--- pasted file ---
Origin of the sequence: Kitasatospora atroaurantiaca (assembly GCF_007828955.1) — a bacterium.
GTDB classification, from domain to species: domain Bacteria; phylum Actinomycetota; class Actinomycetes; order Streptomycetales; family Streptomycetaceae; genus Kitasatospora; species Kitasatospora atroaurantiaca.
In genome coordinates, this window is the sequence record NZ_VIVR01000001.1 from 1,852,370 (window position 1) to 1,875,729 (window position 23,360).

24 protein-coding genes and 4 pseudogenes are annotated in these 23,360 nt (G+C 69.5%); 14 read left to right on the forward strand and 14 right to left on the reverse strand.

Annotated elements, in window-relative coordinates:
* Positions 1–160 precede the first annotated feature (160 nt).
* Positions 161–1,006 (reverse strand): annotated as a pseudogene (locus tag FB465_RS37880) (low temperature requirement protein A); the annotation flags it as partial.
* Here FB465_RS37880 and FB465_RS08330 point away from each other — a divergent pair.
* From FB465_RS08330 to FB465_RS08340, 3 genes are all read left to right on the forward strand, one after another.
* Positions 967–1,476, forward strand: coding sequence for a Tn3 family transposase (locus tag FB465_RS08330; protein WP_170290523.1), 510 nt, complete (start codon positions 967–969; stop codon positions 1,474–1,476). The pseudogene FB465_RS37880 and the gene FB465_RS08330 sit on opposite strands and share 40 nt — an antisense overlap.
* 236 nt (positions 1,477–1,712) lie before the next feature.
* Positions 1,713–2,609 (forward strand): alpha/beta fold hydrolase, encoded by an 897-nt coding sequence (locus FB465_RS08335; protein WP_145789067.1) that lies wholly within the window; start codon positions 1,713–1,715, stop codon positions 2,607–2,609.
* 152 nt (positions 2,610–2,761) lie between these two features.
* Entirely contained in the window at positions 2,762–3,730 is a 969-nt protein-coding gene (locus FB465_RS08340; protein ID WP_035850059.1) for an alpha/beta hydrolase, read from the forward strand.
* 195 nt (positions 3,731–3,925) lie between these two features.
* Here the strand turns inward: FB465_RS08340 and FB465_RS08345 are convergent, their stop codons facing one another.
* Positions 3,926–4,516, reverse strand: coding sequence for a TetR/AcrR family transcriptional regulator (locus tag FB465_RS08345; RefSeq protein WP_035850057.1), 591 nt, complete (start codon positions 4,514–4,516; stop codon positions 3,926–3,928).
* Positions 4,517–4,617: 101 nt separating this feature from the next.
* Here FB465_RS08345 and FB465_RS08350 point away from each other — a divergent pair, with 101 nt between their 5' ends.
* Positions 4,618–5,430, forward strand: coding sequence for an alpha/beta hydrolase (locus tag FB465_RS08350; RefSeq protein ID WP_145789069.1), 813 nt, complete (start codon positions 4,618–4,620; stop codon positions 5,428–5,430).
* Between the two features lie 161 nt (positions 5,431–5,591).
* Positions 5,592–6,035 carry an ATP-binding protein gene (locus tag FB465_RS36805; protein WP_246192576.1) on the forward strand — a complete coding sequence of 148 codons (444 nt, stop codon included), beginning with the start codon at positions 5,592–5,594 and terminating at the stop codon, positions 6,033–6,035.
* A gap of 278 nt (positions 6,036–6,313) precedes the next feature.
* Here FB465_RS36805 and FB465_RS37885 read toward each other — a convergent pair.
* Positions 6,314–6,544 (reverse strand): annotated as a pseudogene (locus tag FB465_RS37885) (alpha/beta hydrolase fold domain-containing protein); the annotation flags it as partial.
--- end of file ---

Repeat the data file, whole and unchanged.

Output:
Origin of the sequence: Kitasatospora atroaurantiaca (assembly GCF_007828955.1) — a bacterium.
GTDB classification, from domain to species: domain Bacteria; phylum Actinomycetota; class Actinomycetes; order Streptomycetales; family Streptomycetaceae; genus Kitasatospora; species Kitasatospora atroaurantiaca.
In genome coordinates, this window is the sequence record NZ_VIVR01000001.1 from 1,852,370 (window position 1) to 1,875,729 (window position 23,360).

24 protein-coding genes and 4 pseudogenes are annotated in these 23,360 nt (G+C 69.5%); 14 read left to right on the forward strand and 14 right to left on the reverse strand.

Annotated elements, in window-relative coordinates:
* Positions 1–160 precede the first annotated feature (160 nt).
* Positions 161–1,006 (reverse strand): annotated as a pseudogene (locus tag FB465_RS37880) (low temperature requirement protein A); the annotation flags it as partial.
* Here FB465_RS37880 and FB465_RS08330 point away from each other — a divergent pair.
* From FB465_RS08330 to FB465_RS08340, 3 genes are all read left to right on the forward strand, one after another.
* Positions 967–1,476, forward strand: coding sequence for a Tn3 family transposase (locus tag FB465_RS08330; protein WP_170290523.1), 510 nt, complete (start codon positions 967–969; stop codon positions 1,474–1,476). The pseudogene FB465_RS37880 and the gene FB465_RS08330 sit on opposite strands and share 40 nt — an antisense overlap.
* 236 nt (positions 1,477–1,712) lie before the next feature.
* Positions 1,713–2,609 (forward strand): alpha/beta fold hydrolase, encoded by an 897-nt coding sequence (locus FB465_RS08335; protein WP_145789067.1) that lies wholly within the window; start codon positions 1,713–1,715, stop codon positions 2,607–2,609.
* 152 nt (positions 2,610–2,761) lie between these two features.
* Entirely contained in the window at positions 2,762–3,730 is a 969-nt protein-coding gene (locus FB465_RS08340; protein ID WP_035850059.1) for an alpha/beta hydrolase, read from the forward strand.
* 195 nt (positions 3,731–3,925) lie between these two features.
* Here the strand turns inward: FB465_RS08340 and FB465_RS08345 are convergent, their stop codons facing one another.
* Positions 3,926–4,516, reverse strand: coding sequence for a TetR/AcrR family transcriptional regulator (locus tag FB465_RS08345; RefSeq protein WP_035850057.1), 591 nt, complete (start codon positions 4,514–4,516; stop codon positions 3,926–3,928).
* Positions 4,517–4,617: 101 nt separating this feature from the next.
* Here FB465_RS08345 and FB465_RS08350 point away from each other — a divergent pair, with 101 nt between their 5' ends.
* Positions 4,618–5,430, forward strand: coding sequence for an alpha/beta hydrolase (locus tag FB465_RS08350; RefSeq protein ID WP_145789069.1), 813 nt, complete (start codon positions 4,618–4,620; stop codon positions 5,428–5,430).
* Between the two features lie 161 nt (positions 5,431–5,591).
* Positions 5,592–6,035 carry an ATP-binding protein gene (locus tag FB465_RS36805; protein WP_246192576.1) on the forward strand — a complete coding sequence of 148 codons (444 nt, stop codon included), beginning with the start codon at positions 5,592–5,594 and terminating at the stop codon, positions 6,033–6,035.
* A gap of 278 nt (positions 6,036–6,313) precedes the next feature.
* Here FB465_RS36805 and FB465_RS37885 read toward each other — a convergent pair.
* Positions 6,314–6,544 (reverse strand): annotated as a pseudogene (locus tag FB465_RS37885) (alpha/beta hydrolase fold domain-containing protein); the annotation flags it as partial.